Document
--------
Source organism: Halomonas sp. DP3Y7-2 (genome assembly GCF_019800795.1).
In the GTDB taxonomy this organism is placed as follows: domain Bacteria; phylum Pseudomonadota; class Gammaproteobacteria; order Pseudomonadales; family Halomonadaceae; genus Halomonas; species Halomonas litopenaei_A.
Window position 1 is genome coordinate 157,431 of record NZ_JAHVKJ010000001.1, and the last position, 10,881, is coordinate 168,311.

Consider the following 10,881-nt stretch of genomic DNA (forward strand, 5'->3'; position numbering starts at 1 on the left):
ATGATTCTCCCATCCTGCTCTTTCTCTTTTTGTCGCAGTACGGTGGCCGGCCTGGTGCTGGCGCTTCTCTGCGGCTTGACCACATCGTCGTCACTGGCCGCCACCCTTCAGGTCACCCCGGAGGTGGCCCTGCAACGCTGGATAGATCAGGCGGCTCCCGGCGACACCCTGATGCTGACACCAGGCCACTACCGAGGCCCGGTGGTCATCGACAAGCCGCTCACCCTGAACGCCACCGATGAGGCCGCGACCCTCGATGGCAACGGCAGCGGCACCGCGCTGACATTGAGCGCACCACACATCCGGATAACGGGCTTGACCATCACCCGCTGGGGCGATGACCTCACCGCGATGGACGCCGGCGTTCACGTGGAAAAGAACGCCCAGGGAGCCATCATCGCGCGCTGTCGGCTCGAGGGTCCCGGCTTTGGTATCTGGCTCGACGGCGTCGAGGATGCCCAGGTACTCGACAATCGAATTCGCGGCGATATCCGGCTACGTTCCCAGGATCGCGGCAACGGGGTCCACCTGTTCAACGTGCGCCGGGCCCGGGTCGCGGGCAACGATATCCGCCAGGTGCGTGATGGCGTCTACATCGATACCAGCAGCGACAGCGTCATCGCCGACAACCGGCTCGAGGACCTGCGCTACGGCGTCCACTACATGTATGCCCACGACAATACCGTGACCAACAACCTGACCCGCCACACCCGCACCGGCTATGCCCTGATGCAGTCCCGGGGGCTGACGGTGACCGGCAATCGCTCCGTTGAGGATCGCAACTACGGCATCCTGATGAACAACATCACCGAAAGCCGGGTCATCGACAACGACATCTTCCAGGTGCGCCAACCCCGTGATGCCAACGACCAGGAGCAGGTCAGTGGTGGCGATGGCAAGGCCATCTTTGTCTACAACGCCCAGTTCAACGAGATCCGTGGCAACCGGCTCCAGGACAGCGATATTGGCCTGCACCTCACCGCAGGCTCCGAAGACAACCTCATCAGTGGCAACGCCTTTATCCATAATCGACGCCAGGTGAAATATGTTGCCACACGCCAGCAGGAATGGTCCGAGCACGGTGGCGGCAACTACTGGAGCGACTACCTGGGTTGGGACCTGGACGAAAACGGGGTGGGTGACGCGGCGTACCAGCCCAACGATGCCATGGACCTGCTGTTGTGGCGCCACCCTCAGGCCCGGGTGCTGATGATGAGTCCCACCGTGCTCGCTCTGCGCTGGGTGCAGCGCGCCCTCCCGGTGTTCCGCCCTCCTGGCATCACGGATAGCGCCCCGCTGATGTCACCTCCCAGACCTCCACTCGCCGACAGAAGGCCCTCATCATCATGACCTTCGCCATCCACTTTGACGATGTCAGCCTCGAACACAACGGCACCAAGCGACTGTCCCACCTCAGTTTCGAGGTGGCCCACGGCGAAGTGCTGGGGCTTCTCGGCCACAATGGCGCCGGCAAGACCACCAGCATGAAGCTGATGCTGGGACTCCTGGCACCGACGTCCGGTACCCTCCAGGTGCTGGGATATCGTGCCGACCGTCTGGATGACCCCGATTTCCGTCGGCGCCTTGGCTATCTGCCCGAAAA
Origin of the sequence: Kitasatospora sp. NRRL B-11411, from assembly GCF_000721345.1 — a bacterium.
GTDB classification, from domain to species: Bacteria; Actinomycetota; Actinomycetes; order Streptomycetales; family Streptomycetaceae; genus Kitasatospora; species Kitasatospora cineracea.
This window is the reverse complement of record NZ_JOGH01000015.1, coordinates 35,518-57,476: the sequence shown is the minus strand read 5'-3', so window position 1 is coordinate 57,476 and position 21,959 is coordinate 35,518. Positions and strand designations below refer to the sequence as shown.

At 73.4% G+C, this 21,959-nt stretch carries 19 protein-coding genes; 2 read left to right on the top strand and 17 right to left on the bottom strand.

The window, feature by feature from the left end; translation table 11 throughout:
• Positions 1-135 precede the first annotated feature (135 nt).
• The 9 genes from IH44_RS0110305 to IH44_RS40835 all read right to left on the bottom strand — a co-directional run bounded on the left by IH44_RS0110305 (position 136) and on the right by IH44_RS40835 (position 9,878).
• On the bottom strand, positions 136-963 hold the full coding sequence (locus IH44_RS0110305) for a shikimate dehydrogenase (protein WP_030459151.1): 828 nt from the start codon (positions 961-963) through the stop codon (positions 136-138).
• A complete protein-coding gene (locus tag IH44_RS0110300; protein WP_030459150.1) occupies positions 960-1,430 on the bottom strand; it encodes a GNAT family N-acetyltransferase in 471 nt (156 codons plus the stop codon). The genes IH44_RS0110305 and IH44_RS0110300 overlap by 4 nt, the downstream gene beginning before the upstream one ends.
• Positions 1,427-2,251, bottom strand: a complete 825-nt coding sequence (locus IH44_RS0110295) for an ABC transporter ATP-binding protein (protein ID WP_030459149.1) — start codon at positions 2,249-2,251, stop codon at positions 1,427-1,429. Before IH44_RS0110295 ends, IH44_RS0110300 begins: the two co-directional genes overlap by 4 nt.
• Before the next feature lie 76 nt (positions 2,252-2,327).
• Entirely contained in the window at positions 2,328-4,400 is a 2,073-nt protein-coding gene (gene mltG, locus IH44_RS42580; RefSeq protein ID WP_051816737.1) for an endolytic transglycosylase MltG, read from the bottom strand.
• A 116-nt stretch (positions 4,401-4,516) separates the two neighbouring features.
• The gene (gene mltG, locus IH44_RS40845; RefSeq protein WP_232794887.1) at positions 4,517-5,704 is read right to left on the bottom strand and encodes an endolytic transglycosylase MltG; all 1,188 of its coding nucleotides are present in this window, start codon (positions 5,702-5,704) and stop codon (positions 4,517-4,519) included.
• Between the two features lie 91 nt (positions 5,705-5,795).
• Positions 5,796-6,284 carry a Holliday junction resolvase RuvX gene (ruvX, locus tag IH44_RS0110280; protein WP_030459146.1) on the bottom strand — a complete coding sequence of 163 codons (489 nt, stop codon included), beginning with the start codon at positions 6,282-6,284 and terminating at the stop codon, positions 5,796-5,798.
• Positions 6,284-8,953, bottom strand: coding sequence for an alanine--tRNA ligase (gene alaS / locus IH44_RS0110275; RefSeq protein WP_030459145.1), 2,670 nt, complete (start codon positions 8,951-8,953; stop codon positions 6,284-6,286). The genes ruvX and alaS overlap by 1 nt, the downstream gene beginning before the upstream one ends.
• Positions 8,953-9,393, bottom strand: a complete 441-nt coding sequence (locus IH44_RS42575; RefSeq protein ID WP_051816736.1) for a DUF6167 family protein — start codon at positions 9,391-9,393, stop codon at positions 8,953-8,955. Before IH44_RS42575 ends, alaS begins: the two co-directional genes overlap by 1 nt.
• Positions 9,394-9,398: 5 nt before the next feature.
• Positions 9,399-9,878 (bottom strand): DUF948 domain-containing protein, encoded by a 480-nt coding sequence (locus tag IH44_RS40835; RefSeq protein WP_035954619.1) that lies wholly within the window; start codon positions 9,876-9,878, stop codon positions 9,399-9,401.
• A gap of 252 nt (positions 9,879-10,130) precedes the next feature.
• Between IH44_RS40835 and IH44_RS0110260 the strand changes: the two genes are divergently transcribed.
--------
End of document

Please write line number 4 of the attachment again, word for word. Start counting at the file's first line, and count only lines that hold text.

Consider the following 10,881-nt stretch of genomic DNA (forward strand, 5'->3'; position numbering starts at 1 on the left):